That it was not regard either for the
Carthaginian peace party or for existing treaties which withheld the
Romans from action, is self-evident; moreover, if they desired war,
the Spanish feuds furnished at any moment a ready pretext. The
conduct of Rome in this view is by no means unintelligible; but as
little can it be denied that the Roman senate in dealing with this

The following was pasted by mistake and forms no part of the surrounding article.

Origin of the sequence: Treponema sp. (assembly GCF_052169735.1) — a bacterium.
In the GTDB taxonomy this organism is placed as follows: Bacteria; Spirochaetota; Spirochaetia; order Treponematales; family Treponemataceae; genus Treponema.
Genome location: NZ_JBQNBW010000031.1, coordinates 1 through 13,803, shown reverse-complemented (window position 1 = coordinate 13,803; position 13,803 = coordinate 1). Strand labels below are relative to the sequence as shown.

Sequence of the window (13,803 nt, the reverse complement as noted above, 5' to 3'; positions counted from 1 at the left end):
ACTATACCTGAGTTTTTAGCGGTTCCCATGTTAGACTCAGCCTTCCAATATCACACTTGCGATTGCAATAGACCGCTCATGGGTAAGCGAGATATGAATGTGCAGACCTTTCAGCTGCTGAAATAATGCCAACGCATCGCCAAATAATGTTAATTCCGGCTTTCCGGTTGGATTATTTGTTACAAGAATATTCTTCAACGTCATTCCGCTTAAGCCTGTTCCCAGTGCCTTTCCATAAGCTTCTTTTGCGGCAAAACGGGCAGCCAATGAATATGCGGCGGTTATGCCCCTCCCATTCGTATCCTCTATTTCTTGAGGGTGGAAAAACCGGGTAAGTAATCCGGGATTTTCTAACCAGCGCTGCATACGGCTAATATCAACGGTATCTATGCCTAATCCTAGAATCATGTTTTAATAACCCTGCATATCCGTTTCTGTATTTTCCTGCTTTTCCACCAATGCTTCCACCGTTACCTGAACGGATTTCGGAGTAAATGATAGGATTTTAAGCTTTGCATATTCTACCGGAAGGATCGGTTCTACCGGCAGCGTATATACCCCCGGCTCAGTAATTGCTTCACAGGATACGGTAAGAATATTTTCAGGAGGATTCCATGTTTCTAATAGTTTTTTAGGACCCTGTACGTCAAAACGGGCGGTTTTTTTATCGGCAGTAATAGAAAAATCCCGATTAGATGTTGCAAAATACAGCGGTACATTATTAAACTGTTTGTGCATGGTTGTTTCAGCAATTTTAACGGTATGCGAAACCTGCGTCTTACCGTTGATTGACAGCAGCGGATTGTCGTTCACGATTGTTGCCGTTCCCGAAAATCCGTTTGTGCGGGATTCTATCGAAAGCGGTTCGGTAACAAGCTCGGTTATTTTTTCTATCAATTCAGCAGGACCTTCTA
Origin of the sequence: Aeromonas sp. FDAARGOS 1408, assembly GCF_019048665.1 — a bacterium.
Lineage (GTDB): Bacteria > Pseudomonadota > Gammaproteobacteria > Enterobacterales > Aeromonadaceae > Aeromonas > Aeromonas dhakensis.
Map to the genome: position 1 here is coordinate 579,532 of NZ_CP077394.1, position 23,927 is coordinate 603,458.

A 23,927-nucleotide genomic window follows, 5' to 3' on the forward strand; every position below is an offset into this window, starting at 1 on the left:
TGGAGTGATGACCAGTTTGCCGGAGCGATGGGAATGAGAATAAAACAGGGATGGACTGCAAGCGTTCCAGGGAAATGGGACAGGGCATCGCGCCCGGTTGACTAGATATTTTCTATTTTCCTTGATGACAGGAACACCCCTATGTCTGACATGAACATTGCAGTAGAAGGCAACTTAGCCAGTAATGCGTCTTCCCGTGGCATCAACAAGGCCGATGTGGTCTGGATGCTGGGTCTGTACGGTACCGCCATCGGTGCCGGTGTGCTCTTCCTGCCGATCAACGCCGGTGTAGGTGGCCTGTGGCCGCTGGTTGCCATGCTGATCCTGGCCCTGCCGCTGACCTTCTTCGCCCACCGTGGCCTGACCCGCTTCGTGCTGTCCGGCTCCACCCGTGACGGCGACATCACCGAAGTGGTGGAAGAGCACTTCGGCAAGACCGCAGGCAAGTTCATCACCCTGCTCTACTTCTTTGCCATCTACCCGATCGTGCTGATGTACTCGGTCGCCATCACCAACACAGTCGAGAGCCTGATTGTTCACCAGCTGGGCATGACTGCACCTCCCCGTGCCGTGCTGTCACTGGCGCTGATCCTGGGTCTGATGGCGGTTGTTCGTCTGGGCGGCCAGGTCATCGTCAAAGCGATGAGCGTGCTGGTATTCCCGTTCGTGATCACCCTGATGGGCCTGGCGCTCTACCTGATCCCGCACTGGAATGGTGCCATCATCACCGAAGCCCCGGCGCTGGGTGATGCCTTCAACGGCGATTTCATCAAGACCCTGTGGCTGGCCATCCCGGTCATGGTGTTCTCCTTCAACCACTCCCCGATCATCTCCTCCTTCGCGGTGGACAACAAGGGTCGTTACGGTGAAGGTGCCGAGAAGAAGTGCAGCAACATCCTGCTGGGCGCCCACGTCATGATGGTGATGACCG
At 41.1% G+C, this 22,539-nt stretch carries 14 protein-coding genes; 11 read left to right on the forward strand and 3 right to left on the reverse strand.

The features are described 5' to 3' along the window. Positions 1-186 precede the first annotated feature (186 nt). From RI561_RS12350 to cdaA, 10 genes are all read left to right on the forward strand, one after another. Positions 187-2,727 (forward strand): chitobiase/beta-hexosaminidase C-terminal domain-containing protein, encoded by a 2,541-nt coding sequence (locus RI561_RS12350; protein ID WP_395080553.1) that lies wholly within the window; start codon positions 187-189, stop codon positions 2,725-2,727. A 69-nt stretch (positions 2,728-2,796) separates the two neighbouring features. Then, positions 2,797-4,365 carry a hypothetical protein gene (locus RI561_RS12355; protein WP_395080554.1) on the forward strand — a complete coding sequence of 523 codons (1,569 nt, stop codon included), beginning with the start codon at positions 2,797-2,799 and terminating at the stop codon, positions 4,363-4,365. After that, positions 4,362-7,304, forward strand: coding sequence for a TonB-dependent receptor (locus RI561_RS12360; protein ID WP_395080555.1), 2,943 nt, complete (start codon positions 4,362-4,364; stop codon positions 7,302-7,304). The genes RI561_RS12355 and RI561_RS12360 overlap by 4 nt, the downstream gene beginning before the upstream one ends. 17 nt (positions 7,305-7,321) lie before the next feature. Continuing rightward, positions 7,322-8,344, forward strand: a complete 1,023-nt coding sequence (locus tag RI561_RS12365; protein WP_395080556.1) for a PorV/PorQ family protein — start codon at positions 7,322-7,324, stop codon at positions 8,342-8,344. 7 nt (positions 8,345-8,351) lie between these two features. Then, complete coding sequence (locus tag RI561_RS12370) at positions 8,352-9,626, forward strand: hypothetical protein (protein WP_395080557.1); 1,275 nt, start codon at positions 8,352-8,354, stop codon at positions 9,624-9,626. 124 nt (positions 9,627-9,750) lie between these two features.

matter displayed shortsightedness and slackness--faults which were
still more inexcusably manifested in their mode of dealing at the same
epoch with Gallic affairs.
The policy of the Romans was always more
remarkable for tenacity, cunning, and consistency, than for grandeur
of conception or power of rapid organization--qualities in which the
enemies of Rome from Pyrrhus down to Mithradates often surpassed her.